Adult nenes are either sepia or dark brown, with no difference in plumage between males and females. The face and crown are black, while the cheeks are cream-colored and the neck is buff with black streaks. The body is brown to grey, the wings are brown to gray, with white tips and the bottom side of the tail is black. The eyes, beak, and feet are black as well. Nenes have longer legs and less toe webbing than other geese, adaptations which aid walking on lava flows. ("Nene or Hawaiian Goose", 2005; Banko, et al., 1999; National Audubon Society, 2002)
Nenes form life-long pair bonds. The male attempts to court the female by stiffly walking in front of her and showing her the white area under his tail. After the female has accepted the male, the two engage in a triumph ceremony in which the male aggressively pushes away rivals and then calls loudly. This is followed by calling into each other's ears. The display before copulation is comparable to other geese, except done on land instead of water. The head and neck are mutually dipped onto the ground, more and more synchronously. Finally the female becomes ready and the male mounts the female. Afterwards, the male raises his wings, pulls his mate's head back and touches her nape with his beak. This is followed by simultaneous calling by both birds, followed by the female flapping its wings and the male strutting. (Banko, et al., 1999)
Nenes have an extended breeding season ranging from August through April. However, the majority of nesting occurs between the months of October and March, and eggs are usually laid during the winter months between October and January. Nesting occurs on the ground in areas of dense vegetation. Nests are lined with plants and soft down. The female incubates and the male guards the female on the nest. Clutches consist of between 1 and 5 eggs, with an average of 3. Chicks are precocial, stop following parents within one year, and are sexually mature within 2 to 3 years. ("Nene or Hawaiian Goose", 2005; Banko, et al., 1999)
The female selects the nesting site, usually near her own natal site. Females dig a shallow scrape, usually under a bush or tree, and line the scrape with vegetation. Males rarely contribute to nest building. Females incubate the eggs, while the male guards her, though not constantly. The female spends roughly four hours of each day away from the nest, when she eats and rests. During hatching, the female spends more time on the nest, and stays on top of the young until their down dries. The young do not need to be fed by parents. Young readily forage within the first day. However, they remain close to their parents until roughly one year old. ("Nene or Hawaiian Goose", 2005; Banko, et al., 1999)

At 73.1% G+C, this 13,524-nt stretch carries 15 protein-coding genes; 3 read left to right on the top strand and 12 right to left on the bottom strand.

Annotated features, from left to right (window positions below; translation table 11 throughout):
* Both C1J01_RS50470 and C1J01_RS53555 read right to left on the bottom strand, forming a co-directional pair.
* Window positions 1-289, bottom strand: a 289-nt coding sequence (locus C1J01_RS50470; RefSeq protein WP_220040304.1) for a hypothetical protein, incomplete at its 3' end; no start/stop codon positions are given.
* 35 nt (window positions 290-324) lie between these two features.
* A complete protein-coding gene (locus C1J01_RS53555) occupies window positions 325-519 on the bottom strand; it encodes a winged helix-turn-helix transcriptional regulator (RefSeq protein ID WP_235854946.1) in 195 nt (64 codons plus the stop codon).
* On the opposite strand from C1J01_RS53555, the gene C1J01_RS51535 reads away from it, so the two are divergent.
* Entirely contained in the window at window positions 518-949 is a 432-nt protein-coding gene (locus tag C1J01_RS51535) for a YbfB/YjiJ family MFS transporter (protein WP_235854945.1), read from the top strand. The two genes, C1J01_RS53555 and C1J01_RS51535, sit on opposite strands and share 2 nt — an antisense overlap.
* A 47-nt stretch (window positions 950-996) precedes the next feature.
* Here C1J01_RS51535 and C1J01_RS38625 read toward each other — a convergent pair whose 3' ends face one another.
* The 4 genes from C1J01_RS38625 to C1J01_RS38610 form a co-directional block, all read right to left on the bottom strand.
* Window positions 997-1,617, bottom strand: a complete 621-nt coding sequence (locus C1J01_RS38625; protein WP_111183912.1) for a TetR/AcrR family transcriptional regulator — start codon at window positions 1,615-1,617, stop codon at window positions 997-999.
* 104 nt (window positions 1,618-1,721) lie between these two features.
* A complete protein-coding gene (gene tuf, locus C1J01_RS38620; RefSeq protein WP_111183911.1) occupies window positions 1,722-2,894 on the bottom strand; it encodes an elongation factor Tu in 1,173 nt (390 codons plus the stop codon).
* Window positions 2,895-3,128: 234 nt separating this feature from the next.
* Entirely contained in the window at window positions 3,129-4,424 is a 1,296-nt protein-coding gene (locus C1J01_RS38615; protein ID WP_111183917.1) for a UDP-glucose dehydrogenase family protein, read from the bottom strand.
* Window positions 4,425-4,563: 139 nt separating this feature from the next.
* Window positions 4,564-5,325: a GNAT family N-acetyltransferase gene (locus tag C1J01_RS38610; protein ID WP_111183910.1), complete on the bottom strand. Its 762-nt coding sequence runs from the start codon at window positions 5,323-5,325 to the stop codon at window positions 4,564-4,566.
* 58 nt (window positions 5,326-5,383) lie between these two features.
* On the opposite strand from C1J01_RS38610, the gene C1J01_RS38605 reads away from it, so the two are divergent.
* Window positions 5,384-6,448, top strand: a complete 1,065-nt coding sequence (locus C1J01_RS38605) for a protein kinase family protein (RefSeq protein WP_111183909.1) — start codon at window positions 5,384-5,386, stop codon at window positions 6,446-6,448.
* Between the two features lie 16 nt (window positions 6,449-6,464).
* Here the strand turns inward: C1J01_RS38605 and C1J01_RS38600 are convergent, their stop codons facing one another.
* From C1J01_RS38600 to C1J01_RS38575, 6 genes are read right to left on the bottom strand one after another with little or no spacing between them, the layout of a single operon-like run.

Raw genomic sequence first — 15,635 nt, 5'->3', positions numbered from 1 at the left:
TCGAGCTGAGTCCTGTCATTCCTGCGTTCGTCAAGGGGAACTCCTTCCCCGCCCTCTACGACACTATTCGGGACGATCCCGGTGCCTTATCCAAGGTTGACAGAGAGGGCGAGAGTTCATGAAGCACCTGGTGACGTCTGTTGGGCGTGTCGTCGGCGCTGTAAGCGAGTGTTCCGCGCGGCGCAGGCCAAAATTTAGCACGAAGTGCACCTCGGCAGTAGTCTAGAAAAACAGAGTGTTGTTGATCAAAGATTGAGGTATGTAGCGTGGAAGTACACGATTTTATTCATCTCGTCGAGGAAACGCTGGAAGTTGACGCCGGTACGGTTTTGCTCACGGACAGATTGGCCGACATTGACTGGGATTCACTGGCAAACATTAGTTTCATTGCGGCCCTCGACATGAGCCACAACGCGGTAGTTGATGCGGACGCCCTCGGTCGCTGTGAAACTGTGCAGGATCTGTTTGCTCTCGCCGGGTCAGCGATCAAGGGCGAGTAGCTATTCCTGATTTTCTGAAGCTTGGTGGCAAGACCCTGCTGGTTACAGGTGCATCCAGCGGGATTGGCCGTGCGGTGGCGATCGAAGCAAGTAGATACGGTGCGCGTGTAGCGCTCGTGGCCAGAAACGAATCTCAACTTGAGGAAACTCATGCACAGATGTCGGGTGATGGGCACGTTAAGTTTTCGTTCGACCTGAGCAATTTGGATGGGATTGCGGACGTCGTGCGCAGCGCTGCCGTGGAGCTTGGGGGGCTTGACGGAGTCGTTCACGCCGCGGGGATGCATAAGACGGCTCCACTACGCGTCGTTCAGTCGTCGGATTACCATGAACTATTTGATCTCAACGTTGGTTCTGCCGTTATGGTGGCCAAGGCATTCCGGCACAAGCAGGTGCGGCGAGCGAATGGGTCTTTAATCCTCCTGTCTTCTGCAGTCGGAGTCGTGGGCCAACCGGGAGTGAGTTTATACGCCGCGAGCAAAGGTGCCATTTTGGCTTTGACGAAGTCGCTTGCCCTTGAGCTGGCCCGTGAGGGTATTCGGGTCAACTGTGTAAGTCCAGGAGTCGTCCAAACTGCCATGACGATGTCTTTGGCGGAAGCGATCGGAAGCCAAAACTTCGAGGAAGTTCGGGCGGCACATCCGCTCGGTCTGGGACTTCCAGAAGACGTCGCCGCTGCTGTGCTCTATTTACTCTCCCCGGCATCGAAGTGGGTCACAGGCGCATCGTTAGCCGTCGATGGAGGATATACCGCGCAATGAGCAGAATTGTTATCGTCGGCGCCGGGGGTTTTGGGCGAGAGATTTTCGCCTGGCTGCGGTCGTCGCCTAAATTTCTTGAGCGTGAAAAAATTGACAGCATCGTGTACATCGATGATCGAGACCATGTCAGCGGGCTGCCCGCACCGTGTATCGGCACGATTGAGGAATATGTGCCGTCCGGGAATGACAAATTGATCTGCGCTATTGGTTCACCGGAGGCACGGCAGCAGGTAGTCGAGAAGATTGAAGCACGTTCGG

Annual mortality varies greatly from study to study, depending on whether the animal is wild or in captivity, locality, elevation, etc. The range is from 0 to 87% annual mortality, with slightly lower mortality rates for males than females. In the wild the main causes of mortality include exposure (from low temperatures in high nesting locations), predation (from several indigenous and introduced raptor species, as well as rats, pigs, dogs and mongoose), competition with other species (due to an overlap in diet with game birds and grazing mammals), and starvation or dehydration due to drought. In captivity, 84% of deaths resulted from parasites and diseases while the remaining 16% resulted from trauma. Males die evenly throughout the year. Female mortality occurs mainly in the breeding season when they are most vulnerable to exposure, trauma, and stress from egg laying and predation. (Banko, et al., 1999)
Having longer and stronger legs, as well as less webbed feet than other geese, Nenes walk and run very swiftly on volcanic lava flows. Alternatively, since their wings are 16% smaller than their closest relative, the Canada Geese, they are not the best fliers. However, they can fly from island to island, usually taking off from land. They can also swim, usually in ponds and lakes. Similar to other water fowl, they also use their beak to spread oil from their oil gland along their feathers for water proofing.
Nenes are diurnal and sleep on the ground with feet beneath their bodies. The most tight nit social unit is the immediate family (mating pair and children). Nenes also live in flocks of up to 30 birds, some of which are more loosely constructed than others. Nesting ranges from as close as 45 meters to very far away. Dominance ranks come from the size of the family unit. Large families are dominant to small ones which are dominant to pairs which are dominant to individuals. Males defend the territory immediately surrounding nests and families from other Nenes.
Threat displays are numerous. The most common display is the bent-neck threat, which includes facing rivals with head and neck pointed downward, while the neck feathers vibrate. The most intense display is the forward threat, in which neck feathers are erect, the mouth is open and the bird is calling loudly, and the head and neck are up facing the opponent. This is often followed by charging of one bird towards another, in which case the subordinate usually runs off. Physical confrontation rarely occurs, and involve grabbing the neck of an opponent with one's beak, pulling, and beating the opponent with the wing. ("Nene or Hawaiian Goose", 2005; Banko, et al., 1999)
Other than threat and mating displays and sounds described previously, vocalizations are used to communicate with family members, solidify territory, send alarm calls, and threaten predators. Nenes also murmur when foraging as a way of maintaining foraging distance between family members. Chicks can send pleasure calls, distress calls, sleepy calls and greeting calls. Calls are louder during and close to breeding season.
Nenes are herbivores and forage solely on land. They eat leaves, grasses, flowers, berries, flowers, and seeds. Nenes usually eat the more nutrient rich bottom part of grasses, and grab and pull food with their beaks. Several important grasses on the Hawaiian islands that are eaten by nenes include Digitaria violascens, Andropogon virginicus, Sporobolus africanus, Carex wahuensis and some others. ("Nene or Hawaiian Goose", 2005; Banko, et al., 1999; National Audubon Society, 2002)